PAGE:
Winter Wildlife Management Activity Checklist
By Kameron Bain, Business Development Manager
The New Year is right around the corner and it’s time to start thinking about your 2018 Wildlife Management Activities. For many landowners, it is important to get off to a good start, and as you can see, there are a lot of activities for you to do just that:
- Wintering and Resident Bird Survey (WRBS) – We are currently finishing these up for the season, but still have some room to fit in a few more before February 15. Schedule yours today!
- Nest Boxes – Check and clean these out before the upcoming breeding bird season
- Imported Red Fire Ant Control
- Brush Management – Needs to be done before the breeding bird season, which begins in early March
- Spring Breeding Bird Surveys – Begins March 17
- Camera Surveys – Post-hunting season is a good time for this activity
- Feral Hog Control – Late winter through spring is an ideal time to reduce feral hog numbers prior to spring nesting/fawning
- Strip mowing and Discing – Best conducted up until late February
- Tree Trimming – Not a qualifying activity, but this is the time of year to do it
- Tree and shrub planting – This is the best time of year to plant woody plants
Highlighting a Wildlife Management Property
By Sarah Kahlich, AWB ®, Senior Wildlife Biologist
One of the joys of being a wildlife biologist is being able to visit numerous landowners’ property each year. It is always exciting to visit a property for a 5-year wildlife management plan update and see how a landowner is currently managing their property and how wildlife management has changed the habitat over a 5-year time period.
I recently conducted a site visit, a service to tour your property with a Plateau biologist and examine the unique ecological and habitat characteristics of your land, on Mr. and Mrs. Brittain’s property in Kerr County. The last time Plateau had visited the property was in 2013 with a different biologist conducting the site visit. During the 2013 site visit, the property had high numbers of blackbuck antelopes and axis deer. Since that site visit, all of these exotics had been removed.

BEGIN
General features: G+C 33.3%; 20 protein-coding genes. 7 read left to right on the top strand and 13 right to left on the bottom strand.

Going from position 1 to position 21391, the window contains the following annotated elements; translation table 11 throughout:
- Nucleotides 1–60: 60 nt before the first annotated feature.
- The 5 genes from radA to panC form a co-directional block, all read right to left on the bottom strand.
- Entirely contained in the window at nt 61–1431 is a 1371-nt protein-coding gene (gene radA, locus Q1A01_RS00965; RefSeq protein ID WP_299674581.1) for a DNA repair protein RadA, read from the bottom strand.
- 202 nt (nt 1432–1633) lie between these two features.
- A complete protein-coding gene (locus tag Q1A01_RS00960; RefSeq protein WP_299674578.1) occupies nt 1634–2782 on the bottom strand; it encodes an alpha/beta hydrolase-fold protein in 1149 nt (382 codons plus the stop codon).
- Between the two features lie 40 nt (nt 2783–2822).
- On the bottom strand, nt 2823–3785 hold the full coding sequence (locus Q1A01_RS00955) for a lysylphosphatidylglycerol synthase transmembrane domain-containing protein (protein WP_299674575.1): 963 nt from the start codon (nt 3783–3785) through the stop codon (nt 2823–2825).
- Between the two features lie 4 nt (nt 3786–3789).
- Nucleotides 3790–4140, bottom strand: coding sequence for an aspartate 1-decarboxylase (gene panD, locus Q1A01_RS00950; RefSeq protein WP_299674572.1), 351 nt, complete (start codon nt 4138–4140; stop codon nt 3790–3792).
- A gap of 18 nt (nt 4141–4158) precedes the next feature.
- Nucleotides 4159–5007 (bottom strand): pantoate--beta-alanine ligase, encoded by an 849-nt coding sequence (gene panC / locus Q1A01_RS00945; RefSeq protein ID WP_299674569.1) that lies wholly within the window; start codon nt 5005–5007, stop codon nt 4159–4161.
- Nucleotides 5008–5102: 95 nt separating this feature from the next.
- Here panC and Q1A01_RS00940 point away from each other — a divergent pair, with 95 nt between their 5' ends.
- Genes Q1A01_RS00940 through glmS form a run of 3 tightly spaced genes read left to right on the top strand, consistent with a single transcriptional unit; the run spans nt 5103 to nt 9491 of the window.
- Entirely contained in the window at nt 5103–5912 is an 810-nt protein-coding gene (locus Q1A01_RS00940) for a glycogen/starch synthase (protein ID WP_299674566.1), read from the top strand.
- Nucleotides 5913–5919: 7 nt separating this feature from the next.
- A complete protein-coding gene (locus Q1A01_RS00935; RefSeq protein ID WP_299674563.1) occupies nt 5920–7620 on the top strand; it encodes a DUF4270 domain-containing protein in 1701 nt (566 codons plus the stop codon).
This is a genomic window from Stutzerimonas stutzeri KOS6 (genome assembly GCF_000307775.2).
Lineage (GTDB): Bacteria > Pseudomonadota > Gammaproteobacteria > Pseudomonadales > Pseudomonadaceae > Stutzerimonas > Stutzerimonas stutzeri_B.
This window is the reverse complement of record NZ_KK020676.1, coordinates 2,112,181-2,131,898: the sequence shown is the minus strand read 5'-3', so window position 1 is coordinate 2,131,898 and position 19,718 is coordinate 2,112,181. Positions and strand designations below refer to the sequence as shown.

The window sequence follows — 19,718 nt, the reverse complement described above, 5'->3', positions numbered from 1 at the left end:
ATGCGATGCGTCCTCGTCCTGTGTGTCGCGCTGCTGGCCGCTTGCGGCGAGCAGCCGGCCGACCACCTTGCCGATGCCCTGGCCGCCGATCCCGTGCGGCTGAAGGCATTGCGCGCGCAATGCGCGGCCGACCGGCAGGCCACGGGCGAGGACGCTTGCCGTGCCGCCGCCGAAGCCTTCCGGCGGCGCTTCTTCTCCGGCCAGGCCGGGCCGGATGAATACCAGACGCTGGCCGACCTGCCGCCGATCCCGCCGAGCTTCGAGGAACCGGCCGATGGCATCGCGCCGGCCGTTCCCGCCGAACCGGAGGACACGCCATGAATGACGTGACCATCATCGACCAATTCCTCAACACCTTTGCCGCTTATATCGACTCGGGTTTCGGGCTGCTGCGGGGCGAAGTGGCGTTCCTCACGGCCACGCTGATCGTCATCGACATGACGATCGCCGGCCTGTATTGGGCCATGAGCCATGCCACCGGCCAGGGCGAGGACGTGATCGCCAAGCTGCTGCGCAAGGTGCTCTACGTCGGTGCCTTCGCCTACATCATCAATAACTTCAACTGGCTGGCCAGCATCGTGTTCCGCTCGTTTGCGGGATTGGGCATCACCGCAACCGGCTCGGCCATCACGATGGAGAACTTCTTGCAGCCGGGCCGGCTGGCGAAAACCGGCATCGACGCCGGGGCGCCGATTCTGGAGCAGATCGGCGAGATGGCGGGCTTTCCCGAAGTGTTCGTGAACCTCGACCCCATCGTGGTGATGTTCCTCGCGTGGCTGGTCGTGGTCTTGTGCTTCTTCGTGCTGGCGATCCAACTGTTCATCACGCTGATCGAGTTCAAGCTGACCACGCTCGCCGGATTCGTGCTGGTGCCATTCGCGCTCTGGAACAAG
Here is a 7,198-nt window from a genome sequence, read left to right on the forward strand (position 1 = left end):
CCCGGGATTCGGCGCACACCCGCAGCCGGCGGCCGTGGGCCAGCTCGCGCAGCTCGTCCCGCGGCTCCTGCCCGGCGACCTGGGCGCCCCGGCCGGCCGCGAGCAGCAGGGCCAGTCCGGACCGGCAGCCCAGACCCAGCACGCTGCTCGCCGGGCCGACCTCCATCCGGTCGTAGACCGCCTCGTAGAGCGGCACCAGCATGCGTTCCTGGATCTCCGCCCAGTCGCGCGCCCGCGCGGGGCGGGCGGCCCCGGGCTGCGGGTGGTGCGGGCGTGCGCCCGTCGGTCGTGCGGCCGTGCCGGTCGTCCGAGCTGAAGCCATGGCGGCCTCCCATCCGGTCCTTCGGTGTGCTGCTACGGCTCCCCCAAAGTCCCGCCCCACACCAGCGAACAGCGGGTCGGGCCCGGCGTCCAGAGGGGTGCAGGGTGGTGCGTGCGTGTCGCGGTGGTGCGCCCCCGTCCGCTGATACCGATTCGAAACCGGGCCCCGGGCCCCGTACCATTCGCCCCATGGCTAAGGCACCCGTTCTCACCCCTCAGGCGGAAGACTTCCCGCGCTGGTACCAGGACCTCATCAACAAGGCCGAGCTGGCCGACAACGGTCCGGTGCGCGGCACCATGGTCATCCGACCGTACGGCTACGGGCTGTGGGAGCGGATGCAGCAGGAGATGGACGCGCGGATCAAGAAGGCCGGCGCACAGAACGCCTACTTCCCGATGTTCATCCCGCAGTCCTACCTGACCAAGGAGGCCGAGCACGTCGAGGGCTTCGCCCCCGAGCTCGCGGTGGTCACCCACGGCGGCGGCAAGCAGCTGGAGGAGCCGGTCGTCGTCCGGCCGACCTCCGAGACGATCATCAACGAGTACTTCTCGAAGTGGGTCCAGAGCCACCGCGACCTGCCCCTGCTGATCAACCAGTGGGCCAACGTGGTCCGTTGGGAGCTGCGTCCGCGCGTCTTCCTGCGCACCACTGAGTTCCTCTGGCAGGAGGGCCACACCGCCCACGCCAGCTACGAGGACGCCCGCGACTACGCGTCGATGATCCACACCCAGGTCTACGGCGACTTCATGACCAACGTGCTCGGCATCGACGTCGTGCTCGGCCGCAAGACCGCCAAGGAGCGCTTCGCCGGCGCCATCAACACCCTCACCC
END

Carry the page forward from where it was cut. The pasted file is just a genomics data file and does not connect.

During my recent site visit, Mr. Brittain mentioned how bad the property looked and how there were hardly any grasses because of the exotics. During any of my site visits, I take habitat representative photos of the property, though this time when I went back to the office, I decided to look at the old photos from the 2013 visit. The changes over the last 5 years were amazing. Looking at side-by-side photos from 2013 and 2017, it is extremely noticeable that the removal of exotics was one of many beneficial moves on the landowner’s part.
Below are some side-by-side comparisons, a few in the exact location and other in the same area.
Erosion occurring from water moving from higher elevations to lower elevations in 2013 and the same area with cut juniper logs installed in 2017.
In 2013, this area was mostly barren with a few small juniper and sprigs of grass. In addition to the cut juniper limbs, Mr. Brittain will also build slash dams out of cut juniper and these will be placed between each section of the juniper limbs to help diffuse more water. There is a noticeable difference in the reduction in erosion and backfill was starting to occur, but also look at the higher density of vegetation in 2017.
Riparian management is extremely important – these areas can be more sensitive then we realize. Some landowners who are lucky enough to have year-round water flowing through their property tend to mow right up to the water’s edge. By leaving a natural buffer (5-10 feet or more) from the water edge, you are reducing the potential for heavy erosion loss during a large rain event and helping to increase the amount of water absorbed into the soil. In 2013, the area below a small dam was maintained by mowing. In the last 5 years, the mowing has stopped and the number of riparian vegetation has dramatically increased. The density of soil-stabilizing vegetation such bald cypress, sycamore, bushy bluestem, buttonbush, Eastern gamagrass, cedar elm, have returned.
In 2013, there were numerous exotics roaming the property. After removing exotics and only leaving native white-tailed deer, the grasses and forbs were allowed to rest from constant grazing pressure. In 2017, the herbaceous cover is high in density and diversity. White-tailed deer were observed running through the oak mottes and across this large field as we drove around.
With grazing pressure reduced, forbs like frostweed were able to rebound. The 2013 photo (water trough in the red box) there were no forbs or shrubs growing under the oak motte. In 2017, the water trough is surrounded by frostweed growing dense under the oak motte. Not seen in the 2017 photo is cow pen daisy stands growing under this oak motte as well.
With a little time and proper management, Mr. Brittain’s property slowly started to return to a more natural state. The list of vegetation for his property has increased greatly and the density of the vegetation has as well. More native grasses were observed and the recruitment of oak and other woody species is beginning to occur.